Prevent simultaneous execution of code by multiple threads

Syntax1 - lock

lock [name] [mutex] [timeoutMS]

 

Syntax2 - unlock

lock- [name]

 

Parameters

name - name of this lock. Must be like a variable name, without quotes. Used to identify the same lock in multiple functions (or macros, etc). Can be omitted or literal 0 if this lock is used only in current function.

mutex - mutex name. String. Case sensitive. Can contain any characters except \. Can have "Global\" or "Local\" prefix. Read more in remarks.

timeoutMS - max time (milliseconds) to wait in case another thread is executing locked code. Integer. On timeout throws error that can be handled by err. If omitted or -1, waits indefinitely. To just check whether the code is locked, use 0.

 

Options:

- unlock.

 

Remarks

Added in QM 2.2.0.

 

A thread is a running function or macro. Multiple threads can run simultaneously. It means that two or more threads can execute the same code block at the same time. Sometimes it is important to prevent this. For example, if one thread is writing to a file (e.g. using str.setfile), another thread would fail to open the file at that time. Or, if one thread is modifying a global variable, the value of the variable may become incorrect if another thread also modifies it at the same time. Use lock to avoid this.

 

Syntax1

Locks the following block of code (code from lock to lock- or to the end of the function). It means that the code cannot be executed by more than one thread at a time. If thread2 wants to execute the code while thread1 is executing it, thread2 waits until thread1 finishes executing the code.

 

Syntax2

Unlocks the code block that was locked by lock. Unlocking in many cases is not necessary. QM automatically unlocks the code when the function exits.

 

If name was used with lock, use the same name with lock-.

 

lock- unlocks the code only if lock- was actually executed. For example, if you goto somewhere without executing lock-, the code remains locked.

 

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You can use the same named lock (the same name) in multiple functions. For example, while one thread is executing locked code in function1, other threads also will not be able to execute locked code in function2 if the code is locked with the same named lock.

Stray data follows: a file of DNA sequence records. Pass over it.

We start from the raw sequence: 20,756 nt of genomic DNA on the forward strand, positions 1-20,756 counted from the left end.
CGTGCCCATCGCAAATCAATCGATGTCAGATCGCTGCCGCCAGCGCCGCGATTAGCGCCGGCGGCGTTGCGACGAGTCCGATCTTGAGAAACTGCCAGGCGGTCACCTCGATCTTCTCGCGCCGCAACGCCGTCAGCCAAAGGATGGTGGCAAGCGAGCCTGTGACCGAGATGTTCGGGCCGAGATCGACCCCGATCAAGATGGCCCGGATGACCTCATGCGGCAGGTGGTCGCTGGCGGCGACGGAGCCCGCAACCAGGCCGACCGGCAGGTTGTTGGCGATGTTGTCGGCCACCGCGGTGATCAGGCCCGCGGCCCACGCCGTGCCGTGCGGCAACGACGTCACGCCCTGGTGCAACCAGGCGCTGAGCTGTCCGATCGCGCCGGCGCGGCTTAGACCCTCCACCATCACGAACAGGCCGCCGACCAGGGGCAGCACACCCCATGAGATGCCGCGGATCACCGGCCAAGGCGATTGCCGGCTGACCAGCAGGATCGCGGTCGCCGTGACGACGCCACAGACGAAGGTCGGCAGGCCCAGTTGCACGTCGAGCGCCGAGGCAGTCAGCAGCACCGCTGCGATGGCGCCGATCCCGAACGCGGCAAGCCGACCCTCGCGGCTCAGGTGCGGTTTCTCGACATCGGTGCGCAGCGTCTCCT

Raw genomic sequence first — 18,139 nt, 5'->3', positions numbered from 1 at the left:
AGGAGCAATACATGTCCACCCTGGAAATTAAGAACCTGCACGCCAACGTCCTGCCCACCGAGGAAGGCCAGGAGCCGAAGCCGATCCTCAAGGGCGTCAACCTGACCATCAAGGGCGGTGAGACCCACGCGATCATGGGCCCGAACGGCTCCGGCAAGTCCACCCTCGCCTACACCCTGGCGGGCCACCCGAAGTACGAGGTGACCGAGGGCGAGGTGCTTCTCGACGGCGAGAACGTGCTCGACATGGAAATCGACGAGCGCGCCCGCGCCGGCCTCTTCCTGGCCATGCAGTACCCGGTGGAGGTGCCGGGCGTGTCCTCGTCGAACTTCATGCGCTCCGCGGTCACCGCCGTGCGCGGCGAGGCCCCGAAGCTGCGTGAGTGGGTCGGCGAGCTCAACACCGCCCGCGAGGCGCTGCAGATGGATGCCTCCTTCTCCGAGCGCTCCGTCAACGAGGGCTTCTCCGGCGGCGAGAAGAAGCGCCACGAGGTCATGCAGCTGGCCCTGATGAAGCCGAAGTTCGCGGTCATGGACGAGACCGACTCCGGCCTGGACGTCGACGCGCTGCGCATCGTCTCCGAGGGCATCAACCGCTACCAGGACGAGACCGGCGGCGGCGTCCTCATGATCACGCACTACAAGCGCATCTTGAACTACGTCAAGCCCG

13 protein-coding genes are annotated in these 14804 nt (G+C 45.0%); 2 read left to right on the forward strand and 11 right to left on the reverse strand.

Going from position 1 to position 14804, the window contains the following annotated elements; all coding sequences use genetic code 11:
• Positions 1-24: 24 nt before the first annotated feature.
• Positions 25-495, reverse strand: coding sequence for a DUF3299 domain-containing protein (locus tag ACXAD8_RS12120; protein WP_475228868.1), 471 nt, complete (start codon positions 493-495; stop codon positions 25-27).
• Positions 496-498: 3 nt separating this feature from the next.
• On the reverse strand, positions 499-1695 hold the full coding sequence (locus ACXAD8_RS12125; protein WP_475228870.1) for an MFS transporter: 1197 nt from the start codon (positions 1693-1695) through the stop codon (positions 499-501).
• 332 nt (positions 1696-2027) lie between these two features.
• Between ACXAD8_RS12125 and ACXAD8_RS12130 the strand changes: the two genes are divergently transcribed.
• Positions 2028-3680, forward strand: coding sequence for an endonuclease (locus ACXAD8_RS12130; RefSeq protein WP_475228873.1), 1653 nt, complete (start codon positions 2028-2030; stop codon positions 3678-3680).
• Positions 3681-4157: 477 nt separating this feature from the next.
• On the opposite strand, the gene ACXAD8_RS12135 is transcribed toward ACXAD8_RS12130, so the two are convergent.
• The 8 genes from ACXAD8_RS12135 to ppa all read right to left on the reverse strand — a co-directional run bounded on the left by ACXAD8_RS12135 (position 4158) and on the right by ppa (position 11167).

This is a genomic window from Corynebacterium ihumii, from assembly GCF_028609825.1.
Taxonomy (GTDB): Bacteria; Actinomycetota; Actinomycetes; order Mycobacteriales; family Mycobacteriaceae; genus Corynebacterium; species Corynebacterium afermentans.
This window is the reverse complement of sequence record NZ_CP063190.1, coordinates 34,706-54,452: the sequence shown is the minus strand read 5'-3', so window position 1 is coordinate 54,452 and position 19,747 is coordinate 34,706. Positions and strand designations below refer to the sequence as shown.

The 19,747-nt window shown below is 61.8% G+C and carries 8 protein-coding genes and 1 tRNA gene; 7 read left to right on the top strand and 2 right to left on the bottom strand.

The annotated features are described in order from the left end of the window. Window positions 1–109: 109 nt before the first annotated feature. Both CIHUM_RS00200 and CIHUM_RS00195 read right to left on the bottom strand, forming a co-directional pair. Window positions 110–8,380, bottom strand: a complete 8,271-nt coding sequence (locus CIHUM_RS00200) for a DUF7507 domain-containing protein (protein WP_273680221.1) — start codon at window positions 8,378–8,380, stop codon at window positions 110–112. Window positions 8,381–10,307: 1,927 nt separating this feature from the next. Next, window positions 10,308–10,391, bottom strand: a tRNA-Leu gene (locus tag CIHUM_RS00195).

Don't use multiple lock without lock-. The lock count is incremented (by 1) by lock and decremented (by 1) by lock- and when the function exits. If the lock count is more than 1 when the function exits, all code locked by that lock object remains locked. To reset, you can execute lock- somewhere else, or restart QM.

 

Be careful using lock. Two threads can lock each other, causing both to wait forever. Example: Thread1 is executing locked code and sends message to a window of thread2. Thread2 receives the message and tries to execute the same code (or other code locked by the same named lock). Result: Thread1 waits in SendMessage (because thread2 waits in lock), and thread2 waits in lock (because thread1 waits in SendMessage). To reset, restart QM.

 

While waiting in lock, the thread does not process messages, even if opt waitmsg 1 used.

 

If mutex is omitted or "", the lock synchronizes only threads in current process (running program, ie QM or exe). With mutex it can synchronize threads in multiple processes. It can be useful, for example, if 'Run in separate process' is checked (see exe). lock creates or opens the mutex. The mutex name must be an unique string, like "QM_mutex_macroname_8469". Error if a kernel object of other type with the same name exists in the system. A mutex with "Global\" prefix can be used by processes in multiple user sessions. With mutex lock is about 8 times slower. You can read more about mutexes and other kernel synchronization objects in MSDN library.

 

Examples

lock
str s="test"
s.setfile("$desktop$\test.txt")
lock-

lock 0 "QM_mutex_test1"
 ...
lock-

lock 0 "" 1000; err end "the code is locked more than 1 s"
 ...
lock-

lock shared_lock_object
 ...
lock- shared_lock_object